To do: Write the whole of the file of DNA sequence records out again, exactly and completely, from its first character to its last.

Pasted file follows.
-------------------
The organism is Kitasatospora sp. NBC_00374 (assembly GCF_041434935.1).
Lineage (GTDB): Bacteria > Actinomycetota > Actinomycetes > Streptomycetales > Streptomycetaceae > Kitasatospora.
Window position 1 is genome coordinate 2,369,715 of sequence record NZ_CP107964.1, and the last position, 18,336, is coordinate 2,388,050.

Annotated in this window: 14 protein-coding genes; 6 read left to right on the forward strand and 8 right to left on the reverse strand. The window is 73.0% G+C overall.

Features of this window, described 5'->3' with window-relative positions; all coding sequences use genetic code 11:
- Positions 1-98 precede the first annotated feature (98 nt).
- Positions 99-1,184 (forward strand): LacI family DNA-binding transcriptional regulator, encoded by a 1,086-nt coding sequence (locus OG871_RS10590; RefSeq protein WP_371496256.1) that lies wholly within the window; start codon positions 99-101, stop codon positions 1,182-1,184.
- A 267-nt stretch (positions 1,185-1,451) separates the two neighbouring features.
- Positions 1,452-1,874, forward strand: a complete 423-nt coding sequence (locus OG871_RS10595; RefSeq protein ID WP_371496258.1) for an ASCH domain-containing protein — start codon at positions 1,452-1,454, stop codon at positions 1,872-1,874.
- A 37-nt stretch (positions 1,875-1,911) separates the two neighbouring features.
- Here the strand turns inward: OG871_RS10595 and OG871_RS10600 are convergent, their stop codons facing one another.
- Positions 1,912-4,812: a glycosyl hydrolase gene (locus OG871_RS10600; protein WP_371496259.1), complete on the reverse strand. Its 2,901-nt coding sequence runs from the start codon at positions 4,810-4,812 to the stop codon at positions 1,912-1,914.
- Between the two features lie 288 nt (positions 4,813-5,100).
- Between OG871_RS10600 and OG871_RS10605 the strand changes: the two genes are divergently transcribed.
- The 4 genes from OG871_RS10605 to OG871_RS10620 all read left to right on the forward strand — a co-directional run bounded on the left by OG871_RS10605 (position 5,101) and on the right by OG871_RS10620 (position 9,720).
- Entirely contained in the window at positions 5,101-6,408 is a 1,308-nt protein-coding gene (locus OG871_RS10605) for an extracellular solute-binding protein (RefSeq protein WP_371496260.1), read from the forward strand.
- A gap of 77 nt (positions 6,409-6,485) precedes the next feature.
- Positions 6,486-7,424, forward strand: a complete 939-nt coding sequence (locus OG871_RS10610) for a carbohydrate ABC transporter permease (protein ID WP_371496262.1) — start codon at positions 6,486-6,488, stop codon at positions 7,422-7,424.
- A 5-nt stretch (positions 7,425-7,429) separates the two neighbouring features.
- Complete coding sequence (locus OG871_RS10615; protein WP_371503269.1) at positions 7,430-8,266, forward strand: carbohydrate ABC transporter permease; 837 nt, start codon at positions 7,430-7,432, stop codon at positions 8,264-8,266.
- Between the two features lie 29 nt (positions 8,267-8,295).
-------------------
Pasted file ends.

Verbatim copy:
The organism is Kitasatospora sp. NBC_00374 (assembly GCF_041434935.1).
Lineage (GTDB): Bacteria > Actinomycetota > Actinomycetes > Streptomycetales > Streptomycetaceae > Kitasatospora.
Window position 1 is genome coordinate 2,369,715 of sequence record NZ_CP107964.1, and the last position, 18,336, is coordinate 2,388,050.

Annotated in this window: 14 protein-coding genes; 6 read left to right on the forward strand and 8 right to left on the reverse strand. The window is 73.0% G+C overall.

Features of this window, described 5'->3' with window-relative positions; all coding sequences use genetic code 11:
- Positions 1-98 precede the first annotated feature (98 nt).
- Positions 99-1,184 (forward strand): LacI family DNA-binding transcriptional regulator, encoded by a 1,086-nt coding sequence (locus OG871_RS10590; RefSeq protein WP_371496256.1) that lies wholly within the window; start codon positions 99-101, stop codon positions 1,182-1,184.
- A 267-nt stretch (positions 1,185-1,451) separates the two neighbouring features.
- Positions 1,452-1,874, forward strand: a complete 423-nt coding sequence (locus OG871_RS10595; RefSeq protein ID WP_371496258.1) for an ASCH domain-containing protein — start codon at positions 1,452-1,454, stop codon at positions 1,872-1,874.
- A 37-nt stretch (positions 1,875-1,911) separates the two neighbouring features.
- Here the strand turns inward: OG871_RS10595 and OG871_RS10600 are convergent, their stop codons facing one another.
- Positions 1,912-4,812: a glycosyl hydrolase gene (locus OG871_RS10600; protein WP_371496259.1), complete on the reverse strand. Its 2,901-nt coding sequence runs from the start codon at positions 4,810-4,812 to the stop codon at positions 1,912-1,914.
- Between the two features lie 288 nt (positions 4,813-5,100).
- Between OG871_RS10600 and OG871_RS10605 the strand changes: the two genes are divergently transcribed.
- The 4 genes from OG871_RS10605 to OG871_RS10620 all read left to right on the forward strand — a co-directional run bounded on the left by OG871_RS10605 (position 5,101) and on the right by OG871_RS10620 (position 9,720).
- Entirely contained in the window at positions 5,101-6,408 is a 1,308-nt protein-coding gene (locus OG871_RS10605) for an extracellular solute-binding protein (RefSeq protein WP_371496260.1), read from the forward strand.
- A gap of 77 nt (positions 6,409-6,485) precedes the next feature.
- Positions 6,486-7,424, forward strand: a complete 939-nt coding sequence (locus OG871_RS10610) for a carbohydrate ABC transporter permease (protein ID WP_371496262.1) — start codon at positions 6,486-6,488, stop codon at positions 7,422-7,424.
- A 5-nt stretch (positions 7,425-7,429) separates the two neighbouring features.
- Complete coding sequence (locus OG871_RS10615; protein WP_371503269.1) at positions 7,430-8,266, forward strand: carbohydrate ABC transporter permease; 837 nt, start codon at positions 7,430-7,432, stop codon at positions 8,264-8,266.
- Between the two features lie 29 nt (positions 8,267-8,295).